Lancia Beta: Beautiful!

ER Classics Desktop 2022

When Fiat took over Lancia in 1969, the company had ceased to be a technical director the year after the death of technical director Antonio Fessia. Ing. Sergio Camuffo was given the task of developing the new Lancia model in the early 1970s.

What is in a name?

The company chose the name Beta for the newcomer to be launched in 1972. The choice of the name symbolized new beginnings as it paid tribute to the company's founder, Vincenzo Lancia (1881-1937), who used letters of the Greek alphabet for his early creations - such as Alpha, Beta, Gamma, Delta, and so on. The name 'Beta' had been used before, for Lancias from 1908 and later for a 1953 bus. Lancia had previously used the first letter of the Greek alphabet, Alpha, but it was not chosen for the new Lancia from 1972 due to the clear confusion it could cause with Alfa Romeo. And only in politics is confusion a valued commodity.

In different flavors

The Beta was made in several body styles, a four-door fastback saloon (Beta berlina), four-door, three-door, sedan sedan (Beta Trevi), two-door coupé (Beta Coupé), two-door Targa (Beta Spider)

Although some of the technical staff had left the company in the difficult years before the Fiat takeover, Camuffo was able to bring together a hard core of Lancia technicians - who were tasked with getting the car into service by the end of 1972. production. Romanini did the chassis design, Zaccone Mina the engine development, with Gilio and Bencini for the testing. All this was done within a very short timeframe and the development budget was also relatively limited. These were key factors influencing the decision to use an existing power source: Fiat's four-cylinder engine with double overhead camshaft and its alloy head and cast iron block.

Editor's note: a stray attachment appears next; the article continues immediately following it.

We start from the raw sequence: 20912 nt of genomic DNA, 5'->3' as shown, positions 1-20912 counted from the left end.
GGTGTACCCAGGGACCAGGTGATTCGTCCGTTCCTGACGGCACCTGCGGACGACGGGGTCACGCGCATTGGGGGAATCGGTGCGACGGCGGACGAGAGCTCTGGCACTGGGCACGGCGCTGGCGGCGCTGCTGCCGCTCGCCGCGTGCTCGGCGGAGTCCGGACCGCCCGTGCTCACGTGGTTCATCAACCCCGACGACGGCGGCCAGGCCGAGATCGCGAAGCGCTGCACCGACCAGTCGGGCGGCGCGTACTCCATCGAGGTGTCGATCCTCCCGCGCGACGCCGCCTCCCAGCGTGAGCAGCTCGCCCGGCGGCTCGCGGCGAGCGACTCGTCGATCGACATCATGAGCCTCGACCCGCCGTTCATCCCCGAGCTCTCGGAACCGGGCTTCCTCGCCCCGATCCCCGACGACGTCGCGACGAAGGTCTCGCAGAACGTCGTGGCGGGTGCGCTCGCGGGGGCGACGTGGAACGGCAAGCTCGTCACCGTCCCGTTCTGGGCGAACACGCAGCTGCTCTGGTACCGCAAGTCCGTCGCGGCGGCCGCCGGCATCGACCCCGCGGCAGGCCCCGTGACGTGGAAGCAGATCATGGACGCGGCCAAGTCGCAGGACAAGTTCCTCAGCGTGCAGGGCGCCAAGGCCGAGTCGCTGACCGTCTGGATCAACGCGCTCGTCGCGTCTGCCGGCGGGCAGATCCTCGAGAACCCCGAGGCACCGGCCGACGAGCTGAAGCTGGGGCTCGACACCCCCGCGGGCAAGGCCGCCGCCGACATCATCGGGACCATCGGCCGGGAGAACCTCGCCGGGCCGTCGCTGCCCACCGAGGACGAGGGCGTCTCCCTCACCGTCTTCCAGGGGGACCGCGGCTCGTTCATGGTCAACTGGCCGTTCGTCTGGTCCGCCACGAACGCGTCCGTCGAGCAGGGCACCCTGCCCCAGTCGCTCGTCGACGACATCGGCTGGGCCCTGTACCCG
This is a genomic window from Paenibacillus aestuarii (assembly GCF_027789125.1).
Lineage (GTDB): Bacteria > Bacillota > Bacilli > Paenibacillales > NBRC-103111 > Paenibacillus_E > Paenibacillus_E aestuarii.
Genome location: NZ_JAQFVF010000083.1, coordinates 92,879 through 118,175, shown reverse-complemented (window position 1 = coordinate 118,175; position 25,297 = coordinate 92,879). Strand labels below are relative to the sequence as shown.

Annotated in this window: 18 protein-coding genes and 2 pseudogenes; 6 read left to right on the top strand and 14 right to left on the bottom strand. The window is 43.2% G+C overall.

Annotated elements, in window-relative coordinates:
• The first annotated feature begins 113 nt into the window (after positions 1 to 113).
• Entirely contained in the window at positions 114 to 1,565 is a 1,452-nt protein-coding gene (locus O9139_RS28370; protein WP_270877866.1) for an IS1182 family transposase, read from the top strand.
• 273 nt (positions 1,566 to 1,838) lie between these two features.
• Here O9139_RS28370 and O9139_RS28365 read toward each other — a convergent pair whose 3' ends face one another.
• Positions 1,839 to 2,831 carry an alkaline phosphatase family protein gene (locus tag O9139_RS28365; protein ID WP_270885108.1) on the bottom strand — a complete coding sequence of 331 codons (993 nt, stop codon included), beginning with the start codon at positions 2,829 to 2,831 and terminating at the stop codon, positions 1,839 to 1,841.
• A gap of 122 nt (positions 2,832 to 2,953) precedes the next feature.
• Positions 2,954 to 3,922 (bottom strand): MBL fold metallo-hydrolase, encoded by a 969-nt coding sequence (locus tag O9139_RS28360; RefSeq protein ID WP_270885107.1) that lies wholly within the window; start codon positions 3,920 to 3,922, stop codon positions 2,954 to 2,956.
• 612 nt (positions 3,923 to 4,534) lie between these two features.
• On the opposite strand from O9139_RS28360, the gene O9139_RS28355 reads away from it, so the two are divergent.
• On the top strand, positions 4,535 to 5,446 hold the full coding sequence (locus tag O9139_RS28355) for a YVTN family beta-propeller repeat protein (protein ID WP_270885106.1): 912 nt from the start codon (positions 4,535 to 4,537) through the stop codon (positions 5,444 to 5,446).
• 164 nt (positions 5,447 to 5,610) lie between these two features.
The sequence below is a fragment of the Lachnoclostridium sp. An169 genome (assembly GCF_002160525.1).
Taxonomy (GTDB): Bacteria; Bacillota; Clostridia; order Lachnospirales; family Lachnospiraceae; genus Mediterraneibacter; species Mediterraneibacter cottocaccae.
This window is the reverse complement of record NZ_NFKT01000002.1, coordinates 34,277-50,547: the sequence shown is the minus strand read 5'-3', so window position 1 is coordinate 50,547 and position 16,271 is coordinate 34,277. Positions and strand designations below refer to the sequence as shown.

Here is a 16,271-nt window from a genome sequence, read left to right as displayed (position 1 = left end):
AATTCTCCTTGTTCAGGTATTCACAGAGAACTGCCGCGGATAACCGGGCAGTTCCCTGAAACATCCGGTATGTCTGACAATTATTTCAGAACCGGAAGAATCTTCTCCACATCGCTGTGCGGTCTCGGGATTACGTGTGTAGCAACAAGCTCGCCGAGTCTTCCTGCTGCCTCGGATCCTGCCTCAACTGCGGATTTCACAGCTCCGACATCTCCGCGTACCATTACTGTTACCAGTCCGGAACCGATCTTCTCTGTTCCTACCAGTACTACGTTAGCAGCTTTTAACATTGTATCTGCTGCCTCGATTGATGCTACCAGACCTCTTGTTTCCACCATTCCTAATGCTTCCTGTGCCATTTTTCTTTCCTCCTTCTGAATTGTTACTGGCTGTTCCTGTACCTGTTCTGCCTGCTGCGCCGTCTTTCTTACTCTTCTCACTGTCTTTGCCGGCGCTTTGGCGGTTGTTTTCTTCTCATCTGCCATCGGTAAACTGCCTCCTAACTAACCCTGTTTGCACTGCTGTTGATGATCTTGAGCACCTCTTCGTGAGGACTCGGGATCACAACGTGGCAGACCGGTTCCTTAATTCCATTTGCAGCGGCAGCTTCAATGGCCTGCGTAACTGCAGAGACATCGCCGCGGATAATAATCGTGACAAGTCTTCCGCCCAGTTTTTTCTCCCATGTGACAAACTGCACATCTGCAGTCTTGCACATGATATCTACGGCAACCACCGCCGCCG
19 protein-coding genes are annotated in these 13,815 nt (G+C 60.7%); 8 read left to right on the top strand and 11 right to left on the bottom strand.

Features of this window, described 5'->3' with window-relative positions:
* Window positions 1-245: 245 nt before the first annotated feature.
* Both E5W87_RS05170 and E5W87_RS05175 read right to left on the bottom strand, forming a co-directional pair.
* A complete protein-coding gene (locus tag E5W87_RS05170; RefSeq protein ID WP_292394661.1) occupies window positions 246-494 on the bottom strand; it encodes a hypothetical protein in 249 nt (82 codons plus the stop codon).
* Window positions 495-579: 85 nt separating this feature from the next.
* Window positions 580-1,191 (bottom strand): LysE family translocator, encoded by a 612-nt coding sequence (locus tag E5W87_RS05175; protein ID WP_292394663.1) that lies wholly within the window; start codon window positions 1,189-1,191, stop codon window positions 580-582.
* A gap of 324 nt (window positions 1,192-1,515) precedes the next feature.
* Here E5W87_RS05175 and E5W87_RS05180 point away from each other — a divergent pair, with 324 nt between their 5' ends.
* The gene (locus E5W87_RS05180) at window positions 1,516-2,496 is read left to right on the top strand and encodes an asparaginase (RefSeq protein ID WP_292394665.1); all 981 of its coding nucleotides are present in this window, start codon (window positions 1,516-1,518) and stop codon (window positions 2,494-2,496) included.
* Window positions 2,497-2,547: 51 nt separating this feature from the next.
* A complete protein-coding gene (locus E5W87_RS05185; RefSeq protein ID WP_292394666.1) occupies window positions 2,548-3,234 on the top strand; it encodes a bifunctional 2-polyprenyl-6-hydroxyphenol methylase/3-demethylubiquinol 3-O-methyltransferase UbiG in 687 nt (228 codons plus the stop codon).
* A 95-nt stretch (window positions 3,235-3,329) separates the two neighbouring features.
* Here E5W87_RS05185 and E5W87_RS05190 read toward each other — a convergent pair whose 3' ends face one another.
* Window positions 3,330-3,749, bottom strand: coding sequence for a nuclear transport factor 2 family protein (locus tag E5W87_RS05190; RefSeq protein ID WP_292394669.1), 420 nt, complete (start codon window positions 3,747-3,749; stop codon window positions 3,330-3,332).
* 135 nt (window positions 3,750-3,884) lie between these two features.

An optimistic calculation model

At the launch of the Beta in late 1972, Fiat chief Gianni Agnelli told journalists that Lancia production would be around 1972 units in 40.000. That was at a time when a volume of 100.000 units was needed to cover the fixed costs of developing and building the cars. Lancia's limited profitability and resulting capabilities were also evidenced by the lack of replacement models under development at the time of the Fiat acquisition. Much loved, the Lancia Fulvia was developed with little regard for its cost-effective manufacture. So it was expensive to make and expensive to sell. That didn't do sales any good.

Affordable quality

The goal of the new owner of the company with the new Beta was to maintain the quality image and margins of existing Lancias, while keeping development time and production costs to a minimum by leveraging the technology and components of the Fiat group. In the project, a well-known existing Fiat engine was modified, mounted transversely and the front wheels were driven. The gearbox was a derivative of a transmission unit subsequently produced by Fiat partner Citroën was developed. But above all, and unlike the Fulvia, the Beta design was relatively inexpensive to manufacture in volumes significantly higher than predecessor Lancia sedans.